You are going to need a few tools to get this going, A Small Philips Screw driver, A regular size Phillips screwdriver and a Flat Head Screw Driver.
I started playing Fire Emblem: The Sacred Stones for GBA yesterday, and while on the Fire Emblem Wiki I glanced over the summary of the game’s reception, which went something like this:
Spoiler warning: This post contains spoilers for The Last of Us (little ones), the Left Behind DLC for The Last of Us (big ones), and, well, 1987’s Metroid.
How To Successfully Re-Calibrate a PlayStation 3 Disc Drive
Constantly repairing PS3 consoles, sometimes we have a disc drive that needs to be re-calibrated in order to function. In this how to: Tutorial, we will demonstrate the re-calibration method.
Before we begin, let’s get something out of the way.
There’s literally no one on the planet who hasn’t dreamed of waking up one day, receiving a holographic phone call from a hot secretary who tells you “The world needs you.
In another post, I argued that video games (like all expressive media) influence the world but that, cumulatively, their influence is more likely to be positive than negative because games can show us new.
Partway through XCOM: Enemy Within (the expanded version of XCOM: Enemy Unknown), I realized that its video game story would never work in a movie. It wasn’t that the premise wouldn’t work – alien invasions are hardly confined to video games—it was the way the story was being told. There was absolutely no attention being paid to characters’ personal lives.
I remember how stunned I was when I played through FINAL FANTASY VII for the first time and got to the part where, in a cutscene, the player-character and fan favorite Aeris/Aerith was impaled and killed by the villain Sephiroth. I had invested in the character both in terms of story and gameplay/RPG character development.
In the last couple of years, interconnected games in which player actions in one game affect options or situations in another have started to pop up more frequently than usual.
Just finished a re-play of BioShock Infinite the other day. There are so many reviews and gamers calling BioShock Infinite one of the best games every made for the PS3.
I’ve been so excited to actually have time to re-play this masterpiece “Its hard to make time with kids” Lol... I have played the first two games in the series so; I have truly enjoyed the under water world of rapture.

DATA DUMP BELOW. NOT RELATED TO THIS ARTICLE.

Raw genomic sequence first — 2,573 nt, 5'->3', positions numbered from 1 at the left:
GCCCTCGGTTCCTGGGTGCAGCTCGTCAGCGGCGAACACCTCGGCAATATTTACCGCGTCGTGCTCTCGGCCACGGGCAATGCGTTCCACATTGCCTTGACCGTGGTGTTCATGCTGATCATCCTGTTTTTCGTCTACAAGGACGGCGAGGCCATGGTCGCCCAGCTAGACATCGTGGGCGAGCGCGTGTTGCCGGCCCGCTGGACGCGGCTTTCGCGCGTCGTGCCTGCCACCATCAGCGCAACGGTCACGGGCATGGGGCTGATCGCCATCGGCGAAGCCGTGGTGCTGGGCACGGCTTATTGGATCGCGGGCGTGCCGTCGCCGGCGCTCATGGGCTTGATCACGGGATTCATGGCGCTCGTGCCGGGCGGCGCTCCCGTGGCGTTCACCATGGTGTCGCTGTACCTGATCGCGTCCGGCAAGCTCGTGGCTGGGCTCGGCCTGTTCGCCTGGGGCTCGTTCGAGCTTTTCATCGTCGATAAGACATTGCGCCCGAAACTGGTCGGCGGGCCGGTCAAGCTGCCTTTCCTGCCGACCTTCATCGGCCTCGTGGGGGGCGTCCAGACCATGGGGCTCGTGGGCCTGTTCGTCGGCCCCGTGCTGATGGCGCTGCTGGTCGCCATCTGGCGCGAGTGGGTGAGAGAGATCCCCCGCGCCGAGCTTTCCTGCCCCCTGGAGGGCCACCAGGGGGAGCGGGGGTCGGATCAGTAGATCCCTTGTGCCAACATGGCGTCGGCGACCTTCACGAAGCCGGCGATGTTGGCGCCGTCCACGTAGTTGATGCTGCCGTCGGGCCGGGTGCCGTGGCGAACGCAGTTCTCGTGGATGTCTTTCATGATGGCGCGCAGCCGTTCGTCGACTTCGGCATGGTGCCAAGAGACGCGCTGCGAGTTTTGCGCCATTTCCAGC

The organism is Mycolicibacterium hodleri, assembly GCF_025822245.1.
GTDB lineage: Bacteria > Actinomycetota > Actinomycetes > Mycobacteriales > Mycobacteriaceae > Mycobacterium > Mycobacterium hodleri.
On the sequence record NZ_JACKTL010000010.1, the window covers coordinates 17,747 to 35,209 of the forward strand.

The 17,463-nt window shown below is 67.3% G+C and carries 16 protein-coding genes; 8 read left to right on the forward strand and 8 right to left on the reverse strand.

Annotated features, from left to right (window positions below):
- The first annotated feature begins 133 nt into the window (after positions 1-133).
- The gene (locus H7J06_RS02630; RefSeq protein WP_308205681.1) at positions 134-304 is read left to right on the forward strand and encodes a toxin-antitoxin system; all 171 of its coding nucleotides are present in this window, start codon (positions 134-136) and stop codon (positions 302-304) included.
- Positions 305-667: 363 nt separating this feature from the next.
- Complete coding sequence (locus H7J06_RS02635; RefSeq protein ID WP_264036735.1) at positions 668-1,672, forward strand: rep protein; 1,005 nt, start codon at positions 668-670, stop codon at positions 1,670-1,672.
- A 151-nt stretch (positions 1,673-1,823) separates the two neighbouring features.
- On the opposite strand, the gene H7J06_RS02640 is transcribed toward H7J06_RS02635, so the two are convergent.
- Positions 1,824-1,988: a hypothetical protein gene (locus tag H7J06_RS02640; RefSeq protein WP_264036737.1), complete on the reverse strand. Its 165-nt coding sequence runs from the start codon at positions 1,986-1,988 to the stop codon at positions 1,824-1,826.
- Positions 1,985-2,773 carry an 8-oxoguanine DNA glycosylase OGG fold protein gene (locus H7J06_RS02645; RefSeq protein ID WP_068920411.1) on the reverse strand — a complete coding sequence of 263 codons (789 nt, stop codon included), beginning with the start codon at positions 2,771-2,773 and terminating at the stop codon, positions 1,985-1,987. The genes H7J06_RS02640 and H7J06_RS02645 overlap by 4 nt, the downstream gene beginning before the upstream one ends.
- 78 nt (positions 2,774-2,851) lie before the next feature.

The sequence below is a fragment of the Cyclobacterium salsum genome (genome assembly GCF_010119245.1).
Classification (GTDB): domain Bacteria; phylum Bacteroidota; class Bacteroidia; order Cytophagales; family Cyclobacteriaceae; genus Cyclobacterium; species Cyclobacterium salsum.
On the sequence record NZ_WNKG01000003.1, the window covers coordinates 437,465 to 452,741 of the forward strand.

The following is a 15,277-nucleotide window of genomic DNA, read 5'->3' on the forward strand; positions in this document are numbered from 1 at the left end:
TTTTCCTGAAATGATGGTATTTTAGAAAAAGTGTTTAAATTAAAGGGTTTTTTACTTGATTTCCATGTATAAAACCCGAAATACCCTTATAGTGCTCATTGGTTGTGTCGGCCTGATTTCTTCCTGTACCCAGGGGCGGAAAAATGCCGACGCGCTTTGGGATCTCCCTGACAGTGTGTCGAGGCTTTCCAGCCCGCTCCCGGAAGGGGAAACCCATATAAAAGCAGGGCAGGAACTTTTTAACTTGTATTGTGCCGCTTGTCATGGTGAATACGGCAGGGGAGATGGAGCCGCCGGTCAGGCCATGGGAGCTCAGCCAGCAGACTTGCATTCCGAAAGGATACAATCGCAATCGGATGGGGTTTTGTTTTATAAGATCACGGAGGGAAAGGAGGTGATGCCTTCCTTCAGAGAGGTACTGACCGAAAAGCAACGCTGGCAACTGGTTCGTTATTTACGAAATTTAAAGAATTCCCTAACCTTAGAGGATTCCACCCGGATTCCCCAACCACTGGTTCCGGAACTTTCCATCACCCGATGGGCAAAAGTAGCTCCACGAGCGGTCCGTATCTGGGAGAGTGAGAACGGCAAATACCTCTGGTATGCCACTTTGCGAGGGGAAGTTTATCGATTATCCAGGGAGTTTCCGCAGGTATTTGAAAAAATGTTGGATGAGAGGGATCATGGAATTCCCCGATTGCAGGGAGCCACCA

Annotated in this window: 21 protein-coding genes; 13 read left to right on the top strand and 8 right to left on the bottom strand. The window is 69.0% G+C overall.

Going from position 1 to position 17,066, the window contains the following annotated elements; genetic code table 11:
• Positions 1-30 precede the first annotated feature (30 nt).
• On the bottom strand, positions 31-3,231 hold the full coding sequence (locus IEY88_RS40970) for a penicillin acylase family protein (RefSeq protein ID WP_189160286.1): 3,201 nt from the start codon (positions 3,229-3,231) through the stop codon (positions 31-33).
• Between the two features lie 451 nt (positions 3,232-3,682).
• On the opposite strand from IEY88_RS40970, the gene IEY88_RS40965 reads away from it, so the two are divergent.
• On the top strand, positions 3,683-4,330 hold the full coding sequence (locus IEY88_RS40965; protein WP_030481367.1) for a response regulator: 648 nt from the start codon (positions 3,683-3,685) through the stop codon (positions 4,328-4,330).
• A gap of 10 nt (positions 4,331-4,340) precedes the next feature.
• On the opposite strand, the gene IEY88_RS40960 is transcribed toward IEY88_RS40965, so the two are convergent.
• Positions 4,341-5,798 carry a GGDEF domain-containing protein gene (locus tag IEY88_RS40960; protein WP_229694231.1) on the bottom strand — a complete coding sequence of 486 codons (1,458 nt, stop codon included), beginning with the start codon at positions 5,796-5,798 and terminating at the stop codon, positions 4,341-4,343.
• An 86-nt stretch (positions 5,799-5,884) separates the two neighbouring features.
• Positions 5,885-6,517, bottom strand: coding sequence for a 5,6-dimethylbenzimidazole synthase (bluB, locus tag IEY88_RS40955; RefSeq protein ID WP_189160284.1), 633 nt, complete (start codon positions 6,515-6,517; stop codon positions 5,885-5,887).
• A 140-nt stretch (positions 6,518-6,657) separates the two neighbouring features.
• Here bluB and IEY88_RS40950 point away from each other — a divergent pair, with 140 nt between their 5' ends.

Is there a revenge element to the plot?), so there aren’t any direct plot spoilers here. You only need to avoid reading the post if you don’t want to know whether a character or game’s situation is morally ambiguous or complicated.
When I saw the roller-coaster-like movie Gravity, I was surprised to realize that I occasionally felt like I was watching a video game on a giant screen. The film fluidly changed perspectives back and forth from third to first person, often framing the action as a game would, and the focus on challenging environments presenting life-and-death decisions almost constantly was also very game-like.
I recently finished a playthrough of the amazing (if flawed) Grand Theft Auto V. It got me thinking about why my experience of it was so, so far away from my disappointment with GTA IV. This post is about why, despite my desire to like it, GTA IV finally drove me away. A follow-up post will explain why GTA V won me over as an amazing if still sometimes maddening game.
I recently finished a fifty-five-hour playthrough of Grand Theft Auto V. It is a brilliant achievement. It’s a ridiculously fun game. It’s also a very disappointing game.
When it comes to games with stories, I’m a completionist. I’m a story completionist rather than a gaming completionist—once in a long while I’ll aim for 100% completion in a particularly great game, but mostly I’m content to do the main content and a selection of the side quest-y stuff.
Bioshock Infinite & The Last of Us were easily my personal most anticipated games of the seventh generation of gaming, so why not revisit them in order to make them fight to the death for my long-term affections? In the tradition of the Old School Game Vault blog’s earlier comparison of Bioshock Infinite to the original Bioshock.
As Part One [here] of this article explained in more depth, this is a showdown between Bioshock Infinite and The Last of Us, two of my most anticipated and most satisfying games of seventh generation of gaming. My comparison is based not on replay value or how the games have aged, but on how influentially they’ve stuck with me a year after my initial playthrough of each.
As I discuss in a related post [here], escort missions are usually terrible, bringing otherwise fun games to a screeching halt with shoddy mechanics, annoying characters, and terrible AI.
A lot of role-playing games (RPGs) new and old let you pick the sex of your character (male or female) before you start. Which is awesome. I’ve played Mass Effect with both Maleshep and Femshep characters and got two games’ worth of quality voice acting for the price of one.